Take home message
Almost 2.6% of patients receiving anti-VEGF agents showed clinically significant sustained IOP elevations compared with the 1.5% rate for fellow untreated eyes. The rate of such an elevation was minimal for those receiving aflibercept (1.9%) compared with those receiving ranibizumab (2.8%) or bevacizumab (2.8%).
Lee S, Choi DY, Lim DH, Chung TY, Han JC, Kee C, et al. Lamina cribrosa changes after laser in situ keratomileusis in myopic eyes. Korean J Ophthalmol 2018;32:95-102.
Prospective observational study of forty eyes of forty patients underwent laser in situ keratomileusis (LASIK). All patients undergoing LASIK were included for the trial.
Exclusion critera — eyes in which lamina cribrosa (LC) margin was unclear, poor image quality due to cataracts and patients with other ocular diseases. Participants underwent slit-lamp biomicroscopy, Goldmann applanation tonometry, manifested refraction, dilated fundus photography, and enhanced depth imaging (EDI) spectral-domain optical coherence tomography (OCT).
Transient IOP elevation was induced between 15 and 20 s in the eye of each participant by a modified LASIK automated corneal shaper under local anesthesia.
The Heidelberg SPECTRALIS OCT, EDI mode was used for all images and was set to image a 10° ×15° rectangle for horizontal scans centered on the optic disc. Prelaminar thickness, LC thickness, and LC depth were measured in central, superior, and inferior midperiphery optic nerve head. Three B-scans in each portion were measured, and the average LC thickness and depth of nine images were used for analysis. All images were analyzed and measured twice by two examiners.
Results: Forty eyes in forty participants were included in this study. Thirteen of the participants were male (32.5%), and the average age of all participants was 28 years. The average CCT was 556 μm (range, 506—627 μm), and the average SE was −6 diopter (range, −10 to −3 diopter). The average IOP was 17 mmHg (range, 10—23 mmHg).
During follow-up, there was no significant difference in PL thickness or LC depth compared to those at preoperative examinations. LC thickness values at the superior, middle, and inferior portions were significantly increased at postoperative 1 day (all P < 0.001). However, no significant changes were observed at postoperative 1 week, 2 weeks, or 1 month compared to baseline LC thickness.
Take home message
LC thickness could increase at 1 day after LASIK surgery. However, the thickness eventually returns to the baseline morphology. The changes in LC thickness could be attributable to compensatory blood flow after temporary ischemia on LC.
Modjtahedi BS, Ferris FL 3rd, Hunter DG, Fong DS. Public health burden and potential interventions for myopia. Ophthalmology 2018;125:628-30.
Vitale et al. estimated the prevalence of myopia (defined as − 0.5D) using the National Health and Nutrition Examination Survey as 50.2% in individuals aged 20—39 years and 50.1% in 40—59 years. The prevalence of severe myopia (−5D) was 7.4% and 7.8% in these age groups, respectively.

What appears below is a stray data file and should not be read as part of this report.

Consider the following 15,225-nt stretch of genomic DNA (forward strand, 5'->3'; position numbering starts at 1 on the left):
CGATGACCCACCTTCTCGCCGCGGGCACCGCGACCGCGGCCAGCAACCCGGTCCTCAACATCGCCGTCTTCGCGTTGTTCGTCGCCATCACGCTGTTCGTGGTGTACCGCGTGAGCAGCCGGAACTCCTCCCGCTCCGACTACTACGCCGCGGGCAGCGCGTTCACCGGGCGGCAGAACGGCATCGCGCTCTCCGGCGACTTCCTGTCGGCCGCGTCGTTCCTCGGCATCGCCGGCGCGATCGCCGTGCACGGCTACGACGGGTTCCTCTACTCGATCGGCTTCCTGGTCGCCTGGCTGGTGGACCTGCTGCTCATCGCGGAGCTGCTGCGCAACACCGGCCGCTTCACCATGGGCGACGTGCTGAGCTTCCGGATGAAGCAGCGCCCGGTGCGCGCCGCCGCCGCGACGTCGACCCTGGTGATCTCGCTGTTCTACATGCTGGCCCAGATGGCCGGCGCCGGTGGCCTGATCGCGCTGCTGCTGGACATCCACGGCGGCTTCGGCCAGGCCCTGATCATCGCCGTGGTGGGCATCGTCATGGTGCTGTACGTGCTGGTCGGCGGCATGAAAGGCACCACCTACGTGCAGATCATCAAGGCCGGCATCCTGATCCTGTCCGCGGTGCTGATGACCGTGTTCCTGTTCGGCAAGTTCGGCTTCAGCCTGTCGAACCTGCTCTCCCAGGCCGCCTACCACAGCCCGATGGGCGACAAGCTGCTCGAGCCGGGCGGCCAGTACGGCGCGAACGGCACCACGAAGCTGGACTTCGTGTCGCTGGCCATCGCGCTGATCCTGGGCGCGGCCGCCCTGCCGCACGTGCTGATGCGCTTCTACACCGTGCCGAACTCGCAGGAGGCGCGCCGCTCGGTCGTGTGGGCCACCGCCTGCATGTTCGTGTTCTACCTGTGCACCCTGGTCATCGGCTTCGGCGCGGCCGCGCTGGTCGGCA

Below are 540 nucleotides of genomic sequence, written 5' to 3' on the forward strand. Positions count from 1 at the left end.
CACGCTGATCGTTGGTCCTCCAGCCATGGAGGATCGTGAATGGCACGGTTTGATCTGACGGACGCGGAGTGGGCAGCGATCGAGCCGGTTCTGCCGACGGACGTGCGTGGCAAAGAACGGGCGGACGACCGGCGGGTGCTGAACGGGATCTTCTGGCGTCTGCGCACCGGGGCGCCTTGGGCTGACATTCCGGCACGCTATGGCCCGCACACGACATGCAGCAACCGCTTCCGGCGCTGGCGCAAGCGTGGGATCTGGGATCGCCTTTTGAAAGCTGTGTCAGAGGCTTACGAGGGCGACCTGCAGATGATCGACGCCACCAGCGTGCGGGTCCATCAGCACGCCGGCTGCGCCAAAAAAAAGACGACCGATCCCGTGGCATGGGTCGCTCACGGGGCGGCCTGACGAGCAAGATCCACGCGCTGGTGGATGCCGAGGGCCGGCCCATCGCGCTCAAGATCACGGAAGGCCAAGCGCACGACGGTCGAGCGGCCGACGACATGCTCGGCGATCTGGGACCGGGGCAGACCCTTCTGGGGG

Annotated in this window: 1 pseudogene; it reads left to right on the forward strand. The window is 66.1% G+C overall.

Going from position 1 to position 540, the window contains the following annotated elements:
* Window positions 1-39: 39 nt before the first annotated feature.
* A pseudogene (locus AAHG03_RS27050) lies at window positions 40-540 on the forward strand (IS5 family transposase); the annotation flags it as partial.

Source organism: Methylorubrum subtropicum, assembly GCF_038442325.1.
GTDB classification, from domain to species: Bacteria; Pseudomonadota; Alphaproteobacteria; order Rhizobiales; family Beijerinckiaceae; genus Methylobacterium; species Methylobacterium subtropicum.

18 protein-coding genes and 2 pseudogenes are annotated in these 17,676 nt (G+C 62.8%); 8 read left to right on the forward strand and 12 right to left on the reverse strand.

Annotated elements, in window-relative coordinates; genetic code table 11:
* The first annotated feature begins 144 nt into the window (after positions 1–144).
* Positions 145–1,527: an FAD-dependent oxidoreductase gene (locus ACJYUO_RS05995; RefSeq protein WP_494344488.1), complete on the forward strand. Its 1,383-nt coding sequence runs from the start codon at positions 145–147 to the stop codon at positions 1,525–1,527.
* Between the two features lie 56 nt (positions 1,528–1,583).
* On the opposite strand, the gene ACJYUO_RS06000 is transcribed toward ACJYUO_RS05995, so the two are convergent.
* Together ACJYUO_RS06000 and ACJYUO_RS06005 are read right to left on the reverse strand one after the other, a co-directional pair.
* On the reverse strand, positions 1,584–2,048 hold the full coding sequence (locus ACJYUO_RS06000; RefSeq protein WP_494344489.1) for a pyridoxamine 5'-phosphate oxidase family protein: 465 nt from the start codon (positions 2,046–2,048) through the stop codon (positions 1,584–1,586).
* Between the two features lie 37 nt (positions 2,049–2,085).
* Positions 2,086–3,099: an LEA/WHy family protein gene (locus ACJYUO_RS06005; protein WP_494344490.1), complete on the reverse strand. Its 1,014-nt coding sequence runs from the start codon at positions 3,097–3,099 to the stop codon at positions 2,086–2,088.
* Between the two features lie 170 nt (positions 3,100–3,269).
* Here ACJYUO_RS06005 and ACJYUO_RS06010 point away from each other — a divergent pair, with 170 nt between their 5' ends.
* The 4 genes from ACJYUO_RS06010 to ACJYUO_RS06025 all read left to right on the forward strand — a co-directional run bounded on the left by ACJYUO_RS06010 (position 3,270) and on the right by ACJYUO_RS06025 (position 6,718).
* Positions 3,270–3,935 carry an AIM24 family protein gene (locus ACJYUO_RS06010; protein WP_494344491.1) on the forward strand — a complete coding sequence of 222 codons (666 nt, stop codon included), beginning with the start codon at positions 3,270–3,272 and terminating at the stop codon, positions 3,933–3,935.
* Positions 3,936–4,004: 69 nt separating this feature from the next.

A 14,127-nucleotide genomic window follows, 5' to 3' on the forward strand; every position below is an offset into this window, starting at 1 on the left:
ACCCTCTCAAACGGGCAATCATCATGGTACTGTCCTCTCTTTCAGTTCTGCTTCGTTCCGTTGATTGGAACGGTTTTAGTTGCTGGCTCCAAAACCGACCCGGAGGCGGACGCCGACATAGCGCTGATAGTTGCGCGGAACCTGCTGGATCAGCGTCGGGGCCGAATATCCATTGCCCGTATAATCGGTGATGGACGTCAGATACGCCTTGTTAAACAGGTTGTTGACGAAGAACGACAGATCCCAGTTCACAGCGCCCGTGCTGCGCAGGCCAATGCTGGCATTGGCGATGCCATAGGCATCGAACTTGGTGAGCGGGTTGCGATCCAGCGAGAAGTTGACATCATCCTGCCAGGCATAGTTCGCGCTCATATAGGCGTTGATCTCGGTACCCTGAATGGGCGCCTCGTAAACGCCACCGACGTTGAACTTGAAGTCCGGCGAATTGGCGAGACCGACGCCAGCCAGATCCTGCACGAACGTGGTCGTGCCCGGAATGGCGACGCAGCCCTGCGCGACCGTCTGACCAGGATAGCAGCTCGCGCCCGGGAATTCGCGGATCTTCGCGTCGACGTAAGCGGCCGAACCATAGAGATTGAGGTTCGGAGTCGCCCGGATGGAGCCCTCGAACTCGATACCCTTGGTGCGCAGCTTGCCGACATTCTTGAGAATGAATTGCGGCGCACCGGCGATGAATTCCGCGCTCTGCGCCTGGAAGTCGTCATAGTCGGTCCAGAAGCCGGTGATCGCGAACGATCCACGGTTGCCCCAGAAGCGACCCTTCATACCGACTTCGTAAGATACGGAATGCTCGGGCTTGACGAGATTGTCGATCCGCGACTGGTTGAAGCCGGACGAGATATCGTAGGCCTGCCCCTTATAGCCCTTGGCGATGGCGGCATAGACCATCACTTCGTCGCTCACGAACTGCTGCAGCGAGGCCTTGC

An estimated 1.406 billion people in the world are myopic, and 163 million have high myopia. Based on certain assumptions, Holden et al. estimated that the number of individuals as well as the prevalence of both myopia and high myopia will increase by 2050 to 4.758 billion individuals and 938 million people. Uncorrectable visual impairment is seen in 4% of 75 years old with myopia and 39% with high myopia, and this risk is expected to increase 7—13 times by 2055 in high-risk areas.
The economic impact with a loss in global gross domestic product from uncorrected refractive error is estimated to be $202 billion annually.
Several strategies have been used to control myopia, of which orthokeratology, low-dose atropine, outdoor activity, and Bifocal Lenses in Nearsighted Kids can slow myopia progression. Orthokeratology requires high levels of patient compliance and carries considerable expense. Wu et al. demonstrated that low-dose atropine was well tolerated and resulted in less myopia progression compared with controls over a mean of 4.5 years.
Greater time spent outdoors has long been associated with a lower incidence of myopia. The probable mechanism responsible is likely secondary to light stimulation of retinal dopamine, which discourages axial growth.
More data are needed to clarify the level of benefit, parameters of exposure, and duration of benefit to develop more concrete recommendations. Arresting progression of myopia will require individualized patient care to identify and intervene in myopes at risk for significant progression. Ophthalmologists have to reach out and work with optometrists, pediatricians, and school administrators to develop the best research, reach the broadest population, and try to slow down progression of myopia.
Take home message
Myopia will be a major social and economic burden in future, in patients with progressive myopia the use of low dose atropine and encouraging outdoor activities can be advocated to reduce progression. Collaborative efforts with optometrists, parents, and school authorities are needed to achieve better results.
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Conflicts of interest
There are no conflicts of interest.